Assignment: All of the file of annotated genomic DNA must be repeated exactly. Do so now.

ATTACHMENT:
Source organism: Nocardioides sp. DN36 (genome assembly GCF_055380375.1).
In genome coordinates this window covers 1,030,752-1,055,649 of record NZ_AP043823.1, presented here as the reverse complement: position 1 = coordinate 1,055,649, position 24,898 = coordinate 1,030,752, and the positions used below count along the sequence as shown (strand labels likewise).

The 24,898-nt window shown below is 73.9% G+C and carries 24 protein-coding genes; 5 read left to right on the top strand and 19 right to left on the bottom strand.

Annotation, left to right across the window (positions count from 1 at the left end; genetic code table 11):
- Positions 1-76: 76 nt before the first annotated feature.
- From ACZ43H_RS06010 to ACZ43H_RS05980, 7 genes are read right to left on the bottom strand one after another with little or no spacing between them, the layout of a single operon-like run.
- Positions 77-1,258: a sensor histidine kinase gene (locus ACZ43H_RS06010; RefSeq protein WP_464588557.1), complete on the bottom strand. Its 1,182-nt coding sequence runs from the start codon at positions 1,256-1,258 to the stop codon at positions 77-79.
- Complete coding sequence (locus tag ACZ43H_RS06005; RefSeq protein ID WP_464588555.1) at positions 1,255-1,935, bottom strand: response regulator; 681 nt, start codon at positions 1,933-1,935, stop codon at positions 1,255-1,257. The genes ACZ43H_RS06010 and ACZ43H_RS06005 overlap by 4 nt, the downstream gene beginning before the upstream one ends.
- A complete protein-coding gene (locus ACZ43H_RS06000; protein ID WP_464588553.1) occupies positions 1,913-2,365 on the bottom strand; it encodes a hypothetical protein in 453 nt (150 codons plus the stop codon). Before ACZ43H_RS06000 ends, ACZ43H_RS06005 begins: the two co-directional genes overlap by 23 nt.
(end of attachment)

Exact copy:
Source organism: Nocardioides sp. DN36 (genome assembly GCF_055380375.1).
In genome coordinates this window covers 1,030,752-1,055,649 of record NZ_AP043823.1, presented here as the reverse complement: position 1 = coordinate 1,055,649, position 24,898 = coordinate 1,030,752, and the positions used below count along the sequence as shown (strand labels likewise).

The 24,898-nt window shown below is 73.9% G+C and carries 24 protein-coding genes; 5 read left to right on the top strand and 19 right to left on the bottom strand.

Annotation, left to right across the window (positions count from 1 at the left end; genetic code table 11):
- Positions 1-76: 76 nt before the first annotated feature.
- From ACZ43H_RS06010 to ACZ43H_RS05980, 7 genes are read right to left on the bottom strand one after another with little or no spacing between them, the layout of a single operon-like run.
- Positions 77-1,258: a sensor histidine kinase gene (locus ACZ43H_RS06010; RefSeq protein WP_464588557.1), complete on the bottom strand. Its 1,182-nt coding sequence runs from the start codon at positions 1,256-1,258 to the stop codon at positions 77-79.
- Complete coding sequence (locus tag ACZ43H_RS06005; RefSeq protein ID WP_464588555.1) at positions 1,255-1,935, bottom strand: response regulator; 681 nt, start codon at positions 1,933-1,935, stop codon at positions 1,255-1,257. The genes ACZ43H_RS06010 and ACZ43H_RS06005 overlap by 4 nt, the downstream gene beginning before the upstream one ends.
- A complete protein-coding gene (locus ACZ43H_RS06000; protein ID WP_464588553.1) occupies positions 1,913-2,365 on the bottom strand; it encodes a hypothetical protein in 453 nt (150 codons plus the stop codon). Before ACZ43H_RS06000 ends, ACZ43H_RS06005 begins: the two co-directional genes overlap by 23 nt.